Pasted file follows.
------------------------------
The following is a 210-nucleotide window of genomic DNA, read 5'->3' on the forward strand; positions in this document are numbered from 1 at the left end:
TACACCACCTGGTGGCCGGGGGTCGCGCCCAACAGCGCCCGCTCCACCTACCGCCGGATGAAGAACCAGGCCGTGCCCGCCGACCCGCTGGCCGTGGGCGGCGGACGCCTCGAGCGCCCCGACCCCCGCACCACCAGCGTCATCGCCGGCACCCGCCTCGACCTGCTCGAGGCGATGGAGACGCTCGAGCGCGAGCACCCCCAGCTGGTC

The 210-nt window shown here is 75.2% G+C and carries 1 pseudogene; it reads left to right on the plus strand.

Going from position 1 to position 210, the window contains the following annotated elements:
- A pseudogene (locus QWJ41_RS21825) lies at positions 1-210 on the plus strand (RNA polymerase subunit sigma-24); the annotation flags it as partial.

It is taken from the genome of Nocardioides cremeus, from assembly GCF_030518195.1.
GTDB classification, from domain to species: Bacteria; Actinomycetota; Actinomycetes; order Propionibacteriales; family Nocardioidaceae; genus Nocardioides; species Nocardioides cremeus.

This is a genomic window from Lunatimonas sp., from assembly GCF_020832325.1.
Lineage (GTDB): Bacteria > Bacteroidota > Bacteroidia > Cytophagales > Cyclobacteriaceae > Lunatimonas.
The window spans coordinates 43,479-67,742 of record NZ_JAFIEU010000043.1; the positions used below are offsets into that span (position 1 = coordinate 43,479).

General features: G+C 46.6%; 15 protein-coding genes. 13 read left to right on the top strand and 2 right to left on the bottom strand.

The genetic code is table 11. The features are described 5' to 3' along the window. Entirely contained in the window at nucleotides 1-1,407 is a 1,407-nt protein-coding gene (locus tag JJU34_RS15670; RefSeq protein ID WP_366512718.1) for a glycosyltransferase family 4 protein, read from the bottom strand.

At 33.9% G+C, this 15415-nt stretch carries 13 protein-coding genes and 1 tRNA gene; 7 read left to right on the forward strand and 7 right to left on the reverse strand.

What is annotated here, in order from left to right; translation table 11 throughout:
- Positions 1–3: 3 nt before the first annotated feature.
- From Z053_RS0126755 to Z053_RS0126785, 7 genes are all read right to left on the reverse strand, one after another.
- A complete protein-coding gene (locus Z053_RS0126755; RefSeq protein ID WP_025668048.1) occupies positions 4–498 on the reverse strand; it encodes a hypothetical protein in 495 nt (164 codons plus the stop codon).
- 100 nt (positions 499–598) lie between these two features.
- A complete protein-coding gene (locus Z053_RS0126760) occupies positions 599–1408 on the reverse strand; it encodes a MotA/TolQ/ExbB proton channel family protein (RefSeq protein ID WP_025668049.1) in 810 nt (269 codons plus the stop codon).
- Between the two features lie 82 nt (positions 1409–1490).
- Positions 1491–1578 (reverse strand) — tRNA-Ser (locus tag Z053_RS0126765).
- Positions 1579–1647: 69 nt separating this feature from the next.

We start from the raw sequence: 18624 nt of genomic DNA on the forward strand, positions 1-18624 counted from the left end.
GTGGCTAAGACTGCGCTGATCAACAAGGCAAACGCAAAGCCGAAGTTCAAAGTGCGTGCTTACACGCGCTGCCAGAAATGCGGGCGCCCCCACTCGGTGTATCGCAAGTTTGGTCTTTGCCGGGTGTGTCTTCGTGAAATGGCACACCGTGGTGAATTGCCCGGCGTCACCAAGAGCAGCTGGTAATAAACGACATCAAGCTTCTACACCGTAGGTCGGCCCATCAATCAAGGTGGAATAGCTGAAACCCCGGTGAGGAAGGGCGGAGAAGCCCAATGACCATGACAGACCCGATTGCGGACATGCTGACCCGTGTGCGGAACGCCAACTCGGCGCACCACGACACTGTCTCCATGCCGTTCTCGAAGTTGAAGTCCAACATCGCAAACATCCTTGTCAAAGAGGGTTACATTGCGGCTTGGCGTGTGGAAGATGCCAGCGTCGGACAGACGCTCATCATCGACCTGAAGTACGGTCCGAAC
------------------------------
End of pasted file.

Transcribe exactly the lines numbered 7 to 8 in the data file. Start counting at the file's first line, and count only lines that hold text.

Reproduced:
GTDB classification, from domain to species: Bacteria; Actinomycetota; Actinomycetes; order Propionibacteriales; family Nocardioidaceae; genus Nocardioides; species Nocardioides cremeus.

This is a genomic window from Lunatimonas sp., from assembly GCF_020832325.1.